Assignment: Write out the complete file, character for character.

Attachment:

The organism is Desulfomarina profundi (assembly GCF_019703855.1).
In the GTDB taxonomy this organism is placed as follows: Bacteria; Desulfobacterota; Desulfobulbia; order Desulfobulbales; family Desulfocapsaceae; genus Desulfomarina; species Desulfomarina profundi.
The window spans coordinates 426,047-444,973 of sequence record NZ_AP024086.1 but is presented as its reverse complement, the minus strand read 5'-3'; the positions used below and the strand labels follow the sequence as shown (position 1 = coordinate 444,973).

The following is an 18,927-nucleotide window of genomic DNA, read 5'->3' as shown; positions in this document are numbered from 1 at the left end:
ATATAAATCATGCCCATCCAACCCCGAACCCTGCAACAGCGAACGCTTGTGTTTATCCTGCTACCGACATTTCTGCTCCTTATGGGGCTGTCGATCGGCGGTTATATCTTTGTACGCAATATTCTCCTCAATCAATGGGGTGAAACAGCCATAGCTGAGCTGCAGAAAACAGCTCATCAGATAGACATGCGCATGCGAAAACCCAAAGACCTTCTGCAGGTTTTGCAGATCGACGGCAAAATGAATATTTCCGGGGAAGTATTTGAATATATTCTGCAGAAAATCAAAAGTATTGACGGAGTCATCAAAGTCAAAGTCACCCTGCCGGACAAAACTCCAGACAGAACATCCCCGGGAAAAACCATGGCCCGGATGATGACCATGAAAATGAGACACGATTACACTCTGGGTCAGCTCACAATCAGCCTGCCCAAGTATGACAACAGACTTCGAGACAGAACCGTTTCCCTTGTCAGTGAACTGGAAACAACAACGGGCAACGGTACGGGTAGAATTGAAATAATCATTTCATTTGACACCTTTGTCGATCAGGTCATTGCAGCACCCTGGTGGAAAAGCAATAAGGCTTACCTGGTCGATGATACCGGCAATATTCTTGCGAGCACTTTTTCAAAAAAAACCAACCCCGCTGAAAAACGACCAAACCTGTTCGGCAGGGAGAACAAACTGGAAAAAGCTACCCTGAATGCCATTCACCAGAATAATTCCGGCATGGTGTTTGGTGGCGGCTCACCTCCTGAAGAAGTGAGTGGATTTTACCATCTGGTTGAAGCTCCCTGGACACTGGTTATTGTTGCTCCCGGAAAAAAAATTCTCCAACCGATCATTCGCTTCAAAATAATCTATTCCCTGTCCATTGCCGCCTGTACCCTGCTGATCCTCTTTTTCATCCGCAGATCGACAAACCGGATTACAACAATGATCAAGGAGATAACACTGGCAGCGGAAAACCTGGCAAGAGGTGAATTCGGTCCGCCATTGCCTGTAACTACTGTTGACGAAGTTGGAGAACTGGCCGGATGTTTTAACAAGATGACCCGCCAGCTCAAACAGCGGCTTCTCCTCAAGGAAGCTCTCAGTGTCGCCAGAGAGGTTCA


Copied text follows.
The organism is Desulfomarina profundi (assembly GCF_019703855.1).
In the GTDB taxonomy this organism is placed as follows: Bacteria; Desulfobacterota; Desulfobulbia; order Desulfobulbales; family Desulfocapsaceae; genus Desulfomarina; species Desulfomarina profundi.
The window spans coordinates 426,047-444,973 of sequence record NZ_AP024086.1 but is presented as its reverse complement, the minus strand read 5'-3'; the positions used below and the strand labels follow the sequence as shown (position 1 = coordinate 444,973).

The following is an 18,927-nucleotide window of genomic DNA, read 5'->3' as shown; positions in this document are numbered from 1 at the left end:
ATATAAATCATGCCCATCCAACCCCGAACCCTGCAACAGCGAACGCTTGTGTTTATCCTGCTACCGACATTTCTGCTCCTTATGGGGCTGTCGATCGGCGGTTATATCTTTGTACGCAATATTCTCCTCAATCAATGGGGTGAAACAGCCATAGCTGAGCTGCAGAAAACAGCTCATCAGATAGACATGCGCATGCGAAAACCCAAAGACCTTCTGCAGGTTTTGCAGATCGACGGCAAAATGAATATTTCCGGGGAAGTATTTGAATATATTCTGCAGAAAATCAAAAGTATTGACGGAGTCATCAAAGTCAAAGTCACCCTGCCGGACAAAACTCCAGACAGAACATCCCCGGGAAAAACCATGGCCCGGATGATGACCATGAAAATGAGACACGATTACACTCTGGGTCAGCTCACAATCAGCCTGCCCAAGTATGACAACAGACTTCGAGACAGAACCGTTTCCCTTGTCAGTGAACTGGAAACAACAACGGGCAACGGTACGGGTAGAATTGAAATAATCATTTCATTTGACACCTTTGTCGATCAGGTCATTGCAGCACCCTGGTGGAAAAGCAATAAGGCTTACCTGGTCGATGATACCGGCAATATTCTTGCGAGCACTTTTTCAAAAAAAACCAACCCCGCTGAAAAACGACCAAACCTGTTCGGCAGGGAGAACAAACTGGAAAAAGCTACCCTGAATGCCATTCACCAGAATAATTCCGGCATGGTGTTTGGTGGCGGCTCACCTCCTGAAGAAGTGAGTGGATTTTACCATCTGGTTGAAGCTCCCTGGACACTGGTTATTGTTGCTCCCGGAAAAAAAATTCTCCAACCGATCATTCGCTTCAAAATAATCTATTCCCTGTCCATTGCCGCCTGTACCCTGCTGATCCTCTTTTTCATCCGCAGATCGACAAACCGGATTACAACAATGATCAAGGAGATAACACTGGCAGCGGAAAACCTGGCAAGAGGTGAATTCGGTCCGCCATTGCCTGTAACTACTGTTGACGAAGTTGGAGAACTGGCCGGATGTTTTAACAAGATGACCCGCCAGCTCAAACAGCGGCTTCTCCTCAAGGAAGCTCTCAGTGTCGCCAGAGAGGTTCA